Actually: what you get when ordering a beer depends strongly on local customs so you'll have quite a different experience throughout Bavaria when doing so. In regions where Pilsner is the staple beer (as in Zeilitzheim and surrounding villages), that is what you get when simply ordering "ein Bier". In large parts of Bavaria you will get a "Helles" which is a lager beer. In the Schlenkerla brewery you will get the smoky Märzen.

I'll be posting articles about some more of my favorite regional beers and Franconian beer culture soon, so please stay tuned! Beer Truck Photo: a beer-delivery truck from Dreuschendorf's Meusel brewery delivering to Zeilitzheim.


Würzburg Tourism Film

The video is in German but the moving pictures speak for themselves!

Würzburg City official tourism film from Referenzfilm GmbH on Vimeo.


The Three Missionaries

The Lonely Planet site for Bavaria (specifically the entry on Würzburg) has a way with words:

"Würzburg was a Franconia duchy when, in 686, three Irish missionaries tried to persuade Duke Gosbert to convert, and ditch his wife. Gosbert was mulling it over when his wife had the three bumped off. When the murders were discovered decades later, the martyrs became saints and Würzburg was made a pilgrimage city, and, in 742, a bishopric."

The three missionaries who were "bumped off" were Kilian, Totnan and Kolonat. They died as martyrs in 689. St. Kilian became the apostle of Franconia. The relics of the three missionaries are kept in the Würzburg Cathedral. It's quite a show when on St. Kilian's Day (July 8th), the glass case containing the three skulls is removed from a crypt under the cathedral and paraded through the streets of Würzburg.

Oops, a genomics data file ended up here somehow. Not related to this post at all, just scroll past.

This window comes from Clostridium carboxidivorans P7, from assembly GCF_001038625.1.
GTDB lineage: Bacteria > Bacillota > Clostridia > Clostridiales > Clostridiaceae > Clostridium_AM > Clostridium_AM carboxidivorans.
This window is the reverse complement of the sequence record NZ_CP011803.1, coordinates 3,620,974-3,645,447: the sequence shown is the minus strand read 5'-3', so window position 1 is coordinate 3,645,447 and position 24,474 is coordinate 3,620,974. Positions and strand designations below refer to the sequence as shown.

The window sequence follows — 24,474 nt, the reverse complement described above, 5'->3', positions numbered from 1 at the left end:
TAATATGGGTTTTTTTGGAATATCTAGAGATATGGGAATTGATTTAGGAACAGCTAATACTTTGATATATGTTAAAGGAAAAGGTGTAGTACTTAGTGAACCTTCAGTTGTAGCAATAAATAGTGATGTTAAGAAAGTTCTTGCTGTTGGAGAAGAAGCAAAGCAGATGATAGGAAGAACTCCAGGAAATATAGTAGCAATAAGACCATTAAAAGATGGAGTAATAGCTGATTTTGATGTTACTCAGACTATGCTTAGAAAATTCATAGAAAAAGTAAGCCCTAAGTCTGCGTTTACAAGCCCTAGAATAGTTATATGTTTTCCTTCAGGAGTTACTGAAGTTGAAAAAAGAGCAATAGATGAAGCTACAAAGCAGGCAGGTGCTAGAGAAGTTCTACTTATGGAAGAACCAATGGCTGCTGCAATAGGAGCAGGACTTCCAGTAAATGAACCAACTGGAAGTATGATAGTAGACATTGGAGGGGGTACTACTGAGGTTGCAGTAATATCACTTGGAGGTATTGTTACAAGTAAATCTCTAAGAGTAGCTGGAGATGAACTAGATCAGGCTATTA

The region's Irish heritage based on the one-time missionaries still shines through here and there. The Irish name Kilian is quite popular in this part of Franconia and the annual fair (Volksfest) in Würzburg is called Kiliani.

Kiliani is like a (much) smaller version of Munich's Oktoberfest which makes it a lot cosier. The fact that people in and around Würzburg tend to be wine drinkers more so than beer drinkers, like in Munich, also makes for a different, perhaps more refined culture of partying. If you visit Germany during the first two weeks of July be sure to visit Kiliani-Volksfest in Würzburg! Peace

Photo: St. Kilian on the bridge bearing his name across the river Main beneath the fortress "Marienberg" in Würzburg.


Tourism Barcamp

The digerati of German and Austrian tourism met in Eichstätt, Bavaria, last weekend (Tourismuscamp 2010, #tc10). Topics included mobile web services and social media in tourism in general. I suppose the iPhone to attendees ratio was pretty high and that seems to be a major part of where things are going: location-based services for travelers. It was an interesting weekend with many like-minded people. Do you use location-based services when traveling? Which are your favorites? I have yet to create an optimized-for-mobile version of my website. But I guess that really is where things are going.